Cranbury Township officials have terminated the $3.79 million contract bid from Tricon Enterprises, Inc., effectively delaying the dredging of Brainerd Lake.
Officials indicated that the termination was due to not receiving adequate dewatering (removal and discharge of sediment-laden water) plans for a number of reasons they declined to discuss in detail. The township had not been presented with dewatering plans even after repeated requests for them, officials claimed.
“They did not get it to us in a timely manner. Long story short, they were not able start the dewatering process within a timeframe that would have been able to drop the lake by Nov. 1,” Mayor Matt Scott said. “Unfortunately, we are constrained by when the lake can be lowered. The lake has to be lowered by Nov. 1 and I guess the industry standard is that they can lower it a foot a day.”
Due to New Jersey Department of Environmental Protection regulations, the work for lowering of the lake could only occur from Sept. 15 through Nov. 1.
When the township went out to bid for the lake project, officials received seven bids from various companies to provide the services needed to complete the dredging of Brainerd Lake. The township committee officially awarded Tricon the project at a township committee meeting on July 13.
“It is really unfortunate. We had wanted to get this done. I’ll just broadly say the public bid laws in New Jersey really put a lot of restraints on everyone and we are sure to take the lowest bidder, that is all I can really say,” Scott said. “Our township and engineer and attorneys had been watching this very closely. Tricon was not going to be able to do what we needed in time.”
The township committee, back in February, adopted a bond ordinance that appropriated $4 million for the dredging of the lake. The $4 million in funds will remain in the capital account until the project begins, according to officials.
“This is clearly disappointing. We have been planning for 10 years to dredge the lake and we’re very close to getting it done,” Committeeman James Taylor said. “However, due to legal issues between the contractor and township, the project has been delayed. I cannot go into detail at this time.”
A rebidding process for the project would occur in 2021.
“Everything I think was partially affected by COVID, ’cause our bids went out right as we were about to have a statewide shutdown. I do not see why we could not get this done next year,” Scott said.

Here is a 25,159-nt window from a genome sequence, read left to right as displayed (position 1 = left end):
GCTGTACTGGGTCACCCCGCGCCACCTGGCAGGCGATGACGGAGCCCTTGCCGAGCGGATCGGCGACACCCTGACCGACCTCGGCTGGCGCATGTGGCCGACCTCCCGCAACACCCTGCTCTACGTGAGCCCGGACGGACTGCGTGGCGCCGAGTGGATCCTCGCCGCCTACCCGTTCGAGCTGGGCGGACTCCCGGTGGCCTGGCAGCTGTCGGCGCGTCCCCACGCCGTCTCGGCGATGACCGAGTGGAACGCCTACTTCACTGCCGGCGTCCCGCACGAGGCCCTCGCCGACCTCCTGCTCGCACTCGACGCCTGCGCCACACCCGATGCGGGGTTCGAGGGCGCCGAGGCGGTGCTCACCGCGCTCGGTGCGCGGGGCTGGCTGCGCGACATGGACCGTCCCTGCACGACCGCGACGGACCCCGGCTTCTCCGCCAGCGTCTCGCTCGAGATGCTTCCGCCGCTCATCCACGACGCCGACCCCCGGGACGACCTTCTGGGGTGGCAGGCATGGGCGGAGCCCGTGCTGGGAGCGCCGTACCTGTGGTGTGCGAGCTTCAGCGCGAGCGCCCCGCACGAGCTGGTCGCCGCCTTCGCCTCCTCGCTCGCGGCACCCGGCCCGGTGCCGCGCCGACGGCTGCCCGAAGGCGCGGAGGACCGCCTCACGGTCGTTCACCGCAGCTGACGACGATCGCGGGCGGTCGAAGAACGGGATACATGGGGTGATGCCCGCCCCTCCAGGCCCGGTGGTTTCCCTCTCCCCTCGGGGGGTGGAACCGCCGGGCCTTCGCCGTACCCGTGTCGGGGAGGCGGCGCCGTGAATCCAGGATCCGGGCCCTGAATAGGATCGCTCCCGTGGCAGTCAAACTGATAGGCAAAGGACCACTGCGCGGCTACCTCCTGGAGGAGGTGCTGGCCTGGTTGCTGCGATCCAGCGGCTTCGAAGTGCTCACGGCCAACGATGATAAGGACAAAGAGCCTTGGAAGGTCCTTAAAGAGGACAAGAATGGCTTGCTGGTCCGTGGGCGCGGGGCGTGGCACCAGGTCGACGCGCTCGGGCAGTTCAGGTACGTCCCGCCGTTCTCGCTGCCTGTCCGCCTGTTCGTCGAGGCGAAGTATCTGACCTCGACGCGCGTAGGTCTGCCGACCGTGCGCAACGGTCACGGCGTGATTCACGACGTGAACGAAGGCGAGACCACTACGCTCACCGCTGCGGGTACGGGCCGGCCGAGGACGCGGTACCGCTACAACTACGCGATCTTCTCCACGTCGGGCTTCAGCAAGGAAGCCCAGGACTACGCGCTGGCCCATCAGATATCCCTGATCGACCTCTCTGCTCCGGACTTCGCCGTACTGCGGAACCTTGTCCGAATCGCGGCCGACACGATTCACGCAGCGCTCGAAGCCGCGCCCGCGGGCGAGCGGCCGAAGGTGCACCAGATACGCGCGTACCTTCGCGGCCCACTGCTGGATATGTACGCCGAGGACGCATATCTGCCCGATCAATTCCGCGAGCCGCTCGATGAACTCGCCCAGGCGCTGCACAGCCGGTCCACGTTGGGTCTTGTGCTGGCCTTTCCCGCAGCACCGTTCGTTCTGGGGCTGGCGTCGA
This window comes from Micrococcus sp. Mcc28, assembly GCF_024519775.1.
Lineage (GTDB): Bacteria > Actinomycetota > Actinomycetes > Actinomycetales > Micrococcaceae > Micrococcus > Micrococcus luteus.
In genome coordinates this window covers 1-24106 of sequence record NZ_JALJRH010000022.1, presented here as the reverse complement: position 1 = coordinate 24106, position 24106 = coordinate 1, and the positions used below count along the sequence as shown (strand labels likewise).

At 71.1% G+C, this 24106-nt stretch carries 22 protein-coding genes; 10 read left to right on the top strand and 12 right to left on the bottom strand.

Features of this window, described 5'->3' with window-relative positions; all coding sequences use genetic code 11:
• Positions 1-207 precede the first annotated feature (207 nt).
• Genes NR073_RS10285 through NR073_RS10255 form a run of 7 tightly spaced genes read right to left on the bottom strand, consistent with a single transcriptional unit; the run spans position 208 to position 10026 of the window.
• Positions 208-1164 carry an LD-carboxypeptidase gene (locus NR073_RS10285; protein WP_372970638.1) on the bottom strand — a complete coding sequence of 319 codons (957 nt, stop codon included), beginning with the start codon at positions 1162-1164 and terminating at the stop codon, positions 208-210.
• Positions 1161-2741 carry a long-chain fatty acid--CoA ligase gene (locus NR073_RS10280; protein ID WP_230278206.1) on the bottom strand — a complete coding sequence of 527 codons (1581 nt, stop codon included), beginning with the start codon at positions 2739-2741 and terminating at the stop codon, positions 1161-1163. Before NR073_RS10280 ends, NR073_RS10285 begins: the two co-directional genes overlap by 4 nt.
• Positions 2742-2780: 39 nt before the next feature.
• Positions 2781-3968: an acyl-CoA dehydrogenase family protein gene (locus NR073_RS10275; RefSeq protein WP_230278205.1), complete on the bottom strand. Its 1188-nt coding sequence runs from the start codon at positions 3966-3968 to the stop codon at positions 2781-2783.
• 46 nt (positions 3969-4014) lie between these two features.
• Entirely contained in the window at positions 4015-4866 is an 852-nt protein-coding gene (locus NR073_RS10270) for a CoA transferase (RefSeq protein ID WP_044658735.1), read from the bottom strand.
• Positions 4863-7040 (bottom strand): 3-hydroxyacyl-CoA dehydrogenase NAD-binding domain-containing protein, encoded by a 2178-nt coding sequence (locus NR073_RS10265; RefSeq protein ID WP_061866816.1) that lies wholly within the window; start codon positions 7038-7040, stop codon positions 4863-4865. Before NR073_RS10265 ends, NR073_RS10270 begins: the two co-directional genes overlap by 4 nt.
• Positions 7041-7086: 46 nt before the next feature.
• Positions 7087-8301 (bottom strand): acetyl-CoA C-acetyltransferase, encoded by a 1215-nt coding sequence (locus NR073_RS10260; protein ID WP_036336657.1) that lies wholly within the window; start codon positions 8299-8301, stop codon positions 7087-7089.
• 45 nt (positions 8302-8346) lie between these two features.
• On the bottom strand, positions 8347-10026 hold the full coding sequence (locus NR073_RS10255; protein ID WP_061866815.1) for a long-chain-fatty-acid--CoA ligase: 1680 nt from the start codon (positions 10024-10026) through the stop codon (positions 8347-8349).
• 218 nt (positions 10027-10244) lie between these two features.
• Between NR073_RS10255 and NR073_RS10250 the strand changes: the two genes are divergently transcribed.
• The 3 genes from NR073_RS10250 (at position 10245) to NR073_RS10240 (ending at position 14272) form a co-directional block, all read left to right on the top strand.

According to state law on contracts being awarded, the township or governing body can only award a contract to the lowest responsible bidder (vendor). The awarding of the contract through a resolution from the governing body occurs after an advertisement by the township and review of the submitted proposals.
“The constraints and rigor of a state bidding process can limit the selection and leverage a town has on an awarded contractor,” Committeewoman Evelyn Spann said. “I am grateful for the diligence and coordination of our engineer, legal team, and administrator which met and reported out weekly, staying on top of Tricon’s process and (lack of) progress while managing expectations with the company accordingly.”
She stated that every effort was made to assure the success of this project.
“When deadlines were not being met it was time to make some hard decisions. I apologize to any resident planning retaining wall work. This is an unfortunate but very necessary delay,” Spann said. “We have to tighten things up and assure the contractor can meet our expectations. We are dealing with a sensitive water source and we have to be mindful of that.”
This is not the only multimillion dollar terminated or severed contract Tricon Enterprises has faced in recent years. In 2019, Bloomfield Township terminated its contract with Tricon to build the township’s $13.3 million Lion Gate Municipal Complex, after the project fell significantly behind schedule, according to a township municipal press release in 2019.
“This is one more disappointment in a long year of disappointments for everyone. We felt we had a good plan going forward,” Scott said. “I know the property owners on the lake are going to be possibly disrupted by the fact their construction projects might be affected by this. Again, I just want to apologize. We tried to get this done the right way and the timing was such that we were very close to the wire, so that is why we had kind of late notice.”